- A lot of work was done improving Redrowech, reduced row echelon, for sparse matrices. A function has been created called Zcol, a kind of preprocessor for Redrowech. Zcol ("zero the column") searches for rows that have only one entry, in column c, say. It then deletes the row and sets the entire column c to 0. If desired, a record is kept of which columns were zeroed out. The syntax is Zcol([m]) or Zcol([m], [q]). [q] has the list of zeroed columns. This can greatly speed up Redrowech on large very sparse matrices.
- Command Sort now works with integers, not just polynomials.
- Command Minpoly now works on matrices up to 65536 rows.
- Added a new function What that returns info about the version and platform.
- There was a bug in the stashing of gcd results. (Fermat often saves the result of a gcd computation in the hope that an almost identical problem will soon come up.) The stash was not being deleted in a timely manner.
- Fixed an old omission: In Linux, unlike other versions, the command Rname required the new name to have only one character. Other small bugs were fixed.
November 25, 2015: 5.21. Significant revision of some heuristics for multivariate polynomial GCD. Noticeable improvements in many benchmarks, up to 70%.
New interface feature: One can now do the linux command echo "2+2" | ./fer64. Previously, this would spawn an infinite loop. Also try ./fer64 < test. Here test is a plain text file simulating keyboard input. It must therefore have things like the continuation character at the end of lines carrying commands over, same as standard input. If you include &N and &(M = ''), you will see no extraneous output as Fermat executes.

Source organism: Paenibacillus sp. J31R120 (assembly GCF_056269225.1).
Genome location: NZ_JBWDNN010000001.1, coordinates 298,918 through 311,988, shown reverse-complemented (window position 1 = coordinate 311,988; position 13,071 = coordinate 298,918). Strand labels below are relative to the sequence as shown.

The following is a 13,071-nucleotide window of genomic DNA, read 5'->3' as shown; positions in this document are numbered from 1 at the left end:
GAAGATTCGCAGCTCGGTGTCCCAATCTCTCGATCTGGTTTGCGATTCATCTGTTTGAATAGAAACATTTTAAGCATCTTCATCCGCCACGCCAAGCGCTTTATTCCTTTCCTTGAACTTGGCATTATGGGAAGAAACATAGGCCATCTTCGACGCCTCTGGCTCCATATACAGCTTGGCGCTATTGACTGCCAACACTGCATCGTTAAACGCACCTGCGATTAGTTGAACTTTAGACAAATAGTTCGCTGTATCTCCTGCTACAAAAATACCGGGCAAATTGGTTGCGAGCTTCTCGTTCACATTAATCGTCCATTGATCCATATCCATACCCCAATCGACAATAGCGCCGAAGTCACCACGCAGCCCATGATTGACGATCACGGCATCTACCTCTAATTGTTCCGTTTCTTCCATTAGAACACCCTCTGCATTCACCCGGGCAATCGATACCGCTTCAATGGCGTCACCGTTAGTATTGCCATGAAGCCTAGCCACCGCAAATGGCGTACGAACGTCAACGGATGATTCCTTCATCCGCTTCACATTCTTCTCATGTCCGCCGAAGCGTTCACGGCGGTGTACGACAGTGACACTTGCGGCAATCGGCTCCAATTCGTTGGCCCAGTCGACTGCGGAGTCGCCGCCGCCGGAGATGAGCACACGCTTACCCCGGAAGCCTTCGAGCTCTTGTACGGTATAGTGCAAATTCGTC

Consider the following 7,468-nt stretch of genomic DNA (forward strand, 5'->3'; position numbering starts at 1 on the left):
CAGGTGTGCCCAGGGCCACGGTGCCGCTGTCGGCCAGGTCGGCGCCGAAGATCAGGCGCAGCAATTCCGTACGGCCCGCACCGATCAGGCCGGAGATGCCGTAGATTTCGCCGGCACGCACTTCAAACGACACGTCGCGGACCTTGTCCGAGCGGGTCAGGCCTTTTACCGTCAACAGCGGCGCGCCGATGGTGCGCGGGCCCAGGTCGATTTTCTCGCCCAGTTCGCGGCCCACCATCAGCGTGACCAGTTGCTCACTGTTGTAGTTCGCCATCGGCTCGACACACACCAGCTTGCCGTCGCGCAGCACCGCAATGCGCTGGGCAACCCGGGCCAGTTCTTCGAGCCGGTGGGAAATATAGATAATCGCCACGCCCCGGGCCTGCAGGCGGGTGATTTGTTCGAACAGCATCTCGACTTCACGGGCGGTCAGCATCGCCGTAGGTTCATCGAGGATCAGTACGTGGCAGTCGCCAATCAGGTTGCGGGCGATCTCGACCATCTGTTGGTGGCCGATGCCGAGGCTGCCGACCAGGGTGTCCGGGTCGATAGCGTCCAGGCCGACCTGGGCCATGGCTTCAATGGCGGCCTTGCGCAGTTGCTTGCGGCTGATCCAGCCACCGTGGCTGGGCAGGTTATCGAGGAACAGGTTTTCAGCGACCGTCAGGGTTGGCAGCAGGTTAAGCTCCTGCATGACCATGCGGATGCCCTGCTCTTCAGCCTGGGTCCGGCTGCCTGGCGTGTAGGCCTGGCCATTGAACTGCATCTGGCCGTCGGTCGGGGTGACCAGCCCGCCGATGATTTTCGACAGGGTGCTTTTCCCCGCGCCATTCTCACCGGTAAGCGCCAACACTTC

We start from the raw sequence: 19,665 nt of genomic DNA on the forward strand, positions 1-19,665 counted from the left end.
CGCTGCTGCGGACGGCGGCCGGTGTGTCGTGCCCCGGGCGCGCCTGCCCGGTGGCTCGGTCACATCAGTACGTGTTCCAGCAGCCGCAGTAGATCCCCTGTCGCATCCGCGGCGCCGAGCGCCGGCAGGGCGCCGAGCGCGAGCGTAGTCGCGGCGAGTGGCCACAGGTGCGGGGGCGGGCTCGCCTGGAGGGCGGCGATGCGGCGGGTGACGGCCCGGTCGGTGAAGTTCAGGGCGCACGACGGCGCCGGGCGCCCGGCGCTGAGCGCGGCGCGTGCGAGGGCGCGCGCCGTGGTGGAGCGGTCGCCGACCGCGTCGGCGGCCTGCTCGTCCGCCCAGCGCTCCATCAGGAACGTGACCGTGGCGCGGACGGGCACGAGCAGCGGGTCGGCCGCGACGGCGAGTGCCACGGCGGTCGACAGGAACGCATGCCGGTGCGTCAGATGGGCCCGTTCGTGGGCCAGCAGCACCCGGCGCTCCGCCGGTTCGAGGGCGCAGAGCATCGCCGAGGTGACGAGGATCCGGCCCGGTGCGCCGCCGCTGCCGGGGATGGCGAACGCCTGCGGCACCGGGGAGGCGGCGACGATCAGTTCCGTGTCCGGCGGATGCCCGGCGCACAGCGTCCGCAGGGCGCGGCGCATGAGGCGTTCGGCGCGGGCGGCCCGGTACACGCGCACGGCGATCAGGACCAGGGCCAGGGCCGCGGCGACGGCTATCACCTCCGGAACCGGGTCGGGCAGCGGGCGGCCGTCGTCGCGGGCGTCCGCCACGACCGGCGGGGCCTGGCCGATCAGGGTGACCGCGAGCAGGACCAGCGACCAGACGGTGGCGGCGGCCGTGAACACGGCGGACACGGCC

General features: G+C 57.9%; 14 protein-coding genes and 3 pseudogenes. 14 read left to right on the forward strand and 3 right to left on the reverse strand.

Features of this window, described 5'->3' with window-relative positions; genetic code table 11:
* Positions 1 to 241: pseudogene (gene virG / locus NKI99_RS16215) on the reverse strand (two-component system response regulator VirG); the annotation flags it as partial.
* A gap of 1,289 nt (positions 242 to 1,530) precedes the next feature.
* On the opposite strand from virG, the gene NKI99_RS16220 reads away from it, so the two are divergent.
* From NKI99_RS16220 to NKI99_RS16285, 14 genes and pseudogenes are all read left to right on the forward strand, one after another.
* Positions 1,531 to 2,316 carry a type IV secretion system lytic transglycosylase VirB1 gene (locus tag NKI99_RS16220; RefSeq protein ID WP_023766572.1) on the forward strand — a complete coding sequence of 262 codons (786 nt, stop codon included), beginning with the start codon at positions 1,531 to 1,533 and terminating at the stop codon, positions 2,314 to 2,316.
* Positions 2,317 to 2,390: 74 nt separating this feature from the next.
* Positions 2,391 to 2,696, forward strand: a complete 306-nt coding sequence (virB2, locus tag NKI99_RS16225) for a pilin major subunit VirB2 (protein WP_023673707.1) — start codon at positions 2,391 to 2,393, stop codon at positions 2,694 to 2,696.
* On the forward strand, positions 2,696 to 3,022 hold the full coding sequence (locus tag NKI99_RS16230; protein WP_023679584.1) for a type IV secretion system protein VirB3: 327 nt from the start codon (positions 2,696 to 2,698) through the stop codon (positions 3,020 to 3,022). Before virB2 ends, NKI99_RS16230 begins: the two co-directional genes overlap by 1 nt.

For example, try ./fer64 < tst5 with this file: tst5. Note the continuation characters. There can be no comments in this file.
October 20, 2014: 5.17. Bug fix in both Mac and Linux 64 bit versions. There was another small bug in monomial multiply involving constants. Also, the imperative
command &(_o = ...) now works.
June 24, 2014: 5.15 or 5.16. Bug fix in both Mac and Linux 64 bit versions. A small bug introduced last August when monomial multiply was implemented could crash Fermat.
March 28, 2013 versions 4.29:
There was a bug in invoking a speedup technique for multiplying large two variable polynomials. This would manifest as a "Fermat error". Also,
refined heuristics for multivariable polynomial gcd.
November 6, 2012 versions 4.28:
Bug fix in 4.28:
There was a bug in Pseudet when the matrix was not of maximal rank and pivot strategy 5 was chosen. It would manifest unpredictably, but
inevitably Pseudet would finish too soon with the wrong answer.
Bug fix in 4.27:
There was a bug in a speedup technique for multiplying large two variable polynomials. It could fail if the degrees were large enough. This would manifest as a "Fermat error".
New feature in 4.25:
- $, which means greatest integer in Fermat, will now similarly truncate a quolynomial. This is most useful in the new float versions.
- Polynomial GCD when polymodding over Z had a rare bug.
New feature in 4.23:
- Some of the determinant commands for sparse matrices did not work if the number of rows was > 5000. That limit is now 50000.
Bug fixes 4.23:
- Multiplication of high degree polynomials over the field of 65536 might produce a Fermat error, as an inappropriate speedup technique was being used.
This bug was introduced in August 2010.
- Log2 did work right modulo large primes, such as 2^31 - 19, in that values > 28 were not returned.
September 29, 2011 versions 4.22:
- Sqrt now works over finite fields Z/p.
Bug fixes in 4.22:
- Saving to a file (&S) would sometimes report an error message even though it in fact did the right thing.